Howlett: “The original version was even rockier, and at first Liam wasn’t sure if it fitted in. “There were a couple of different versions to start with, so I messed around with them until I got a track that sounded how I wanted it”
The track is featured on the Peermusic Picks. The Best Of New And Upcoming Releases Vol.2 promo.
While working on the track Gun, the idea of doing a Reprise version of it came up. This idea later lived up even to the Invaders Must Die album.
Neko: “The Gun Reprise track, you once told me it was a part of Gun/Shoot Down at some point?
LH: “Basically, that was an orchestral version with strings of bits of Shoot Down (Gun), it was originally going to be on the album, but in the end I just didnt bother.
Although this version was played live several times in 2004/2005, and also as a filler in later years, the original version can only be heard in the hidden AONO (Demo Mix) video on the ‘Their Law’ DVD, where this track is split into 2 parts. The mix starts and ends with Gun Reprise. We can only guess what the order of these 2 fragments was in the original track.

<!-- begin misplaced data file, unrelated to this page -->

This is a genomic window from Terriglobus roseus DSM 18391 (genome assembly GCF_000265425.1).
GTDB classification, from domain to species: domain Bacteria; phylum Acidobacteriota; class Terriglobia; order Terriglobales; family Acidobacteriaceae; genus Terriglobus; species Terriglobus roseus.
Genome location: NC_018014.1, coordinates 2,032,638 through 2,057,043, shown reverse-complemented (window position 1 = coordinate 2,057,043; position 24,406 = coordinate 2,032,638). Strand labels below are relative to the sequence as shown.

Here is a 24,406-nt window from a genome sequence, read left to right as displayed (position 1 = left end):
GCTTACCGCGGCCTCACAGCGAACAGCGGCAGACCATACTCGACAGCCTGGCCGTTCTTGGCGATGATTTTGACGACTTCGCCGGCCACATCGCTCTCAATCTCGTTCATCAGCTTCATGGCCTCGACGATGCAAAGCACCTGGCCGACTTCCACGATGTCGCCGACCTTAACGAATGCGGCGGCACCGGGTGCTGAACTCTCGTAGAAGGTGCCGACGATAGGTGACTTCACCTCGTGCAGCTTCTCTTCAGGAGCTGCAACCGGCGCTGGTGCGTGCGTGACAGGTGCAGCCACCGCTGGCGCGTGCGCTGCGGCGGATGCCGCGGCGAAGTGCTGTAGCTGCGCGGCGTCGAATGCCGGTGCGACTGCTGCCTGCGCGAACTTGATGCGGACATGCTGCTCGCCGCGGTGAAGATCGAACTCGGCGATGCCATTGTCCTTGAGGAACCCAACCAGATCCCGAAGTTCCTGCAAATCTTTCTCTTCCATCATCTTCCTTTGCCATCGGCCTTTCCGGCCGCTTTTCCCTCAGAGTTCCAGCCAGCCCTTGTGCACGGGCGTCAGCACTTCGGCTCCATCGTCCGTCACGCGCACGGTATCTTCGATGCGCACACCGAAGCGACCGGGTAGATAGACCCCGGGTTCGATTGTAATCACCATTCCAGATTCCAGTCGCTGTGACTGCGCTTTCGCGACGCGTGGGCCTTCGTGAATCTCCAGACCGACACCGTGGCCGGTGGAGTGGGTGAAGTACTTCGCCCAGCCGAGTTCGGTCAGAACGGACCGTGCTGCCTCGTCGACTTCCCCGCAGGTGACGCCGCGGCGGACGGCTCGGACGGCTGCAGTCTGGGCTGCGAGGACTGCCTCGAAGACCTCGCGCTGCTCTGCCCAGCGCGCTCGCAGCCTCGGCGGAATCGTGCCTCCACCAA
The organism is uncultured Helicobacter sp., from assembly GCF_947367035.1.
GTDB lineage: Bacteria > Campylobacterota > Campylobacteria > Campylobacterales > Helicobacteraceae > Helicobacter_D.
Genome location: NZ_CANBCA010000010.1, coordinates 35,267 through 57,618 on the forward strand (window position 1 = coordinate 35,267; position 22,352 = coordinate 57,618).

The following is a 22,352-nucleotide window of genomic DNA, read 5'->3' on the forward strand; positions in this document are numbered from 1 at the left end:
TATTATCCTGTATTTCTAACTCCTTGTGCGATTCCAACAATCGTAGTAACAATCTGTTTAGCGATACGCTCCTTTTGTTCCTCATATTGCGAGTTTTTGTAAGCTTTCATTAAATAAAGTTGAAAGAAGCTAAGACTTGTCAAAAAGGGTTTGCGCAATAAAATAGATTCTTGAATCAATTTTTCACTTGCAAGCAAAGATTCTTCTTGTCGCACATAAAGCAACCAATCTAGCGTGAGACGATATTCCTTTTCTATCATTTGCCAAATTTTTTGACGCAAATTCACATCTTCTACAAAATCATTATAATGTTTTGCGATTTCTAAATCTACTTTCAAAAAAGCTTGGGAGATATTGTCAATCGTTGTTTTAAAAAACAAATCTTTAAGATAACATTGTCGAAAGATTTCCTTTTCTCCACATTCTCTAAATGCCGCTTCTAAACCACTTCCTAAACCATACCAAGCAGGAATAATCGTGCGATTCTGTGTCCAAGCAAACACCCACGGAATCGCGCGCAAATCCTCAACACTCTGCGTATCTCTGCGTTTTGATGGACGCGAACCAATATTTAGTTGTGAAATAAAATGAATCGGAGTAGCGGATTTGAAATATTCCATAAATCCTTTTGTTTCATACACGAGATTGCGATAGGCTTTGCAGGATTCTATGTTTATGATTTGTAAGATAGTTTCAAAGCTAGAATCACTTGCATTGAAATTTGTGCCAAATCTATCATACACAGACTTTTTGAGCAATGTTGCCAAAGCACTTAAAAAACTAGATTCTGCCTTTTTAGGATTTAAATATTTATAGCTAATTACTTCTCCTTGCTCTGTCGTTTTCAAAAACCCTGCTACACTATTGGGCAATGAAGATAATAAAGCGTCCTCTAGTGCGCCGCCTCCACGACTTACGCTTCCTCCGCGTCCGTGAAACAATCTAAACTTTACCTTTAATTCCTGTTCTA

For example, it could sound something like this:
Other 4 tracks:
In addition to all of the above, there were a few more tracks: “There are still 3 or 4 tracks that I haven’t got titles for at the minute.” From the same interview with Neko in December 2003, it’s not hard to guess that it was the collaboration with Peaches, the Memphis Bells demo (which was also included on the AONO Demo Mix), the track Smoke, which later became the demo for Under My Wheels, and a certain second demo that came out of Nuclear.
Second Demo from ‘Nuclear’
Perhaps this is the same demo that was played on the Radio 1 section of the ‘Their Law’ website:
Liam for Neko: “Some of the musical parts of ‘Nuclear’ were really good — so I pulled some of those parts out, and I think ‘Nuclear’ ended up being two different tracks. One of which is what I am working on at the moment. So ‘Nuclear’ actually survived pretty well actually, thinking about it. It isn’t ‘Nuclear’ anymore and it hasn’t got Maxim on it (unlike ‘Action’), but it’s a different track.”
In the music license databases you can find the registration of Smoke, before Neil turned it into a full-fledged You’ll Be Under My Wheels. From the sound it’s obvious that it’s like a “Reason” demo, nothing more, nothing less.
Demo w/ Peaches